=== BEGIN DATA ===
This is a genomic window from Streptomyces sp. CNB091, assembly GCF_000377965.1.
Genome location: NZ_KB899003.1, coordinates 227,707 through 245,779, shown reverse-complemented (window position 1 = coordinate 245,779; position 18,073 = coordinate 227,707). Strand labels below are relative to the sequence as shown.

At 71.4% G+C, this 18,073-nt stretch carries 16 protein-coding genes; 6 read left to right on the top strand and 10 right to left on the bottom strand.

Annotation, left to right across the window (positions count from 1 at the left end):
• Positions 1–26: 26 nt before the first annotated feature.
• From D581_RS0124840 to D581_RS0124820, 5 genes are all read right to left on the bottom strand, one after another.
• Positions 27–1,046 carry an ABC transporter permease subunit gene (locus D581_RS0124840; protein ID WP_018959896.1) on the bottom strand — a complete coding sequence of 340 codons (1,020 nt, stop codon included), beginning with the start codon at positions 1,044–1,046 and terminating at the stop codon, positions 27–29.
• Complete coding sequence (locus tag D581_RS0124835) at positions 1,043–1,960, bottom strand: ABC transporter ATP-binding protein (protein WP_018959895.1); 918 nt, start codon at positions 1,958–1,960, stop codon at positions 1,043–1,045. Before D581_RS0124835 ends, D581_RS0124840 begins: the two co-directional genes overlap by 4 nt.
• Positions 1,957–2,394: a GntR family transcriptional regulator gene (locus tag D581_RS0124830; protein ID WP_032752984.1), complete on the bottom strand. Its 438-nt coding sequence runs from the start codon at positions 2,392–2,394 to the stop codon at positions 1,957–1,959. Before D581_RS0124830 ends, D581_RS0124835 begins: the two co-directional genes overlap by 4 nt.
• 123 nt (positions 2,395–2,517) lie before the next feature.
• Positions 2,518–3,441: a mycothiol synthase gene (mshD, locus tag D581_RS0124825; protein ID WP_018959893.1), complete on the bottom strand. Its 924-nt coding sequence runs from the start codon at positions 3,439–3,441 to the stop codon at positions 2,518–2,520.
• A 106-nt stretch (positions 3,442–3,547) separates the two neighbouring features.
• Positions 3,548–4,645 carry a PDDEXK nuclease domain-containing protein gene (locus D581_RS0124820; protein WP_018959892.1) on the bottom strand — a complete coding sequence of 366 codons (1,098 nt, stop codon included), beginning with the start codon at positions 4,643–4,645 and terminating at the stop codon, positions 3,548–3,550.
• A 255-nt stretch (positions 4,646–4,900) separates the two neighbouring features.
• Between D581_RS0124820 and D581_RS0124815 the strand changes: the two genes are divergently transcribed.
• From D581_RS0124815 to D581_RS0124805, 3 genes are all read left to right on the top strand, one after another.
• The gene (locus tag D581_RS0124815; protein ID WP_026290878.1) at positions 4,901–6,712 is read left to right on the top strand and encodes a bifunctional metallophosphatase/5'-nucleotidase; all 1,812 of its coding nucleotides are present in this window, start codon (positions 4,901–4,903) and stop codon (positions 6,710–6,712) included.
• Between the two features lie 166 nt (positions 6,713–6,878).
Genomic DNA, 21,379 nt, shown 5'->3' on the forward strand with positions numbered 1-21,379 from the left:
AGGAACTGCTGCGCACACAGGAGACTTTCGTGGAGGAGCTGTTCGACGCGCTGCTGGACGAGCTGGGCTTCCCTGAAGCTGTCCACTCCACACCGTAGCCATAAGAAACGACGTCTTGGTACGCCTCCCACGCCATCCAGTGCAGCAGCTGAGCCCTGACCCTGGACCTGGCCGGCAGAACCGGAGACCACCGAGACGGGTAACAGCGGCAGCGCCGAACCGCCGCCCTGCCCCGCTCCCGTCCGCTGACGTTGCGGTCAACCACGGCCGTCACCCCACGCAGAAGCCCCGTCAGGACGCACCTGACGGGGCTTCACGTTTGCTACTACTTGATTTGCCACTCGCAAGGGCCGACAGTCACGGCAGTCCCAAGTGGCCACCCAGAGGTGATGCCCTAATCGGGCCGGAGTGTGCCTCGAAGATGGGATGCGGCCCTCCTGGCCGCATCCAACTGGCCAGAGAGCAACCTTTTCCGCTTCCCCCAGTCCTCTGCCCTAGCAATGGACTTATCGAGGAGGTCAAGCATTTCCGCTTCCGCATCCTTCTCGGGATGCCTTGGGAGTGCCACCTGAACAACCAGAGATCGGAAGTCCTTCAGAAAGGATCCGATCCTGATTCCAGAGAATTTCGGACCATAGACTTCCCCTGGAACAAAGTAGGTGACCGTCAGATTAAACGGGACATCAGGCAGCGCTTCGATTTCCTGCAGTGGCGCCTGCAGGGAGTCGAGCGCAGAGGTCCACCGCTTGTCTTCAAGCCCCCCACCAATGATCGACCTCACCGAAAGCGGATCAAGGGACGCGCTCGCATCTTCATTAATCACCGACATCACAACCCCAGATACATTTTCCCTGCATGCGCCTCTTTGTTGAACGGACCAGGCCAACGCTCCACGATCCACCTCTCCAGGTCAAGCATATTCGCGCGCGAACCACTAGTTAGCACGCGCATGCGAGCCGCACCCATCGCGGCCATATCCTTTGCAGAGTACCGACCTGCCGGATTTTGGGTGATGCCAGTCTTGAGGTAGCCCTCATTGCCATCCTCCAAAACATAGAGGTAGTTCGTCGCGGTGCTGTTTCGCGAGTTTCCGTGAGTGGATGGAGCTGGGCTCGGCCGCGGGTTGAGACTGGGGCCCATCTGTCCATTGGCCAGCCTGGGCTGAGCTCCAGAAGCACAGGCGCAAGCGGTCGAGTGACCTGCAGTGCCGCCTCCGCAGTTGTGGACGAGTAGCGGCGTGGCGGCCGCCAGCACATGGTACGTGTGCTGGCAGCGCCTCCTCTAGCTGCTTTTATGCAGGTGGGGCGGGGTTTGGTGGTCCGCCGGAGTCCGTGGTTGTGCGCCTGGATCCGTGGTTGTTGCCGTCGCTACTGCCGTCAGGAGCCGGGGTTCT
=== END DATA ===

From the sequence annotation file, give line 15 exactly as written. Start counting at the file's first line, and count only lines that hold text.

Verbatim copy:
• Between D581_RS0124820 and D581_RS0124815 the strand changes: the two genes are divergently transcribed.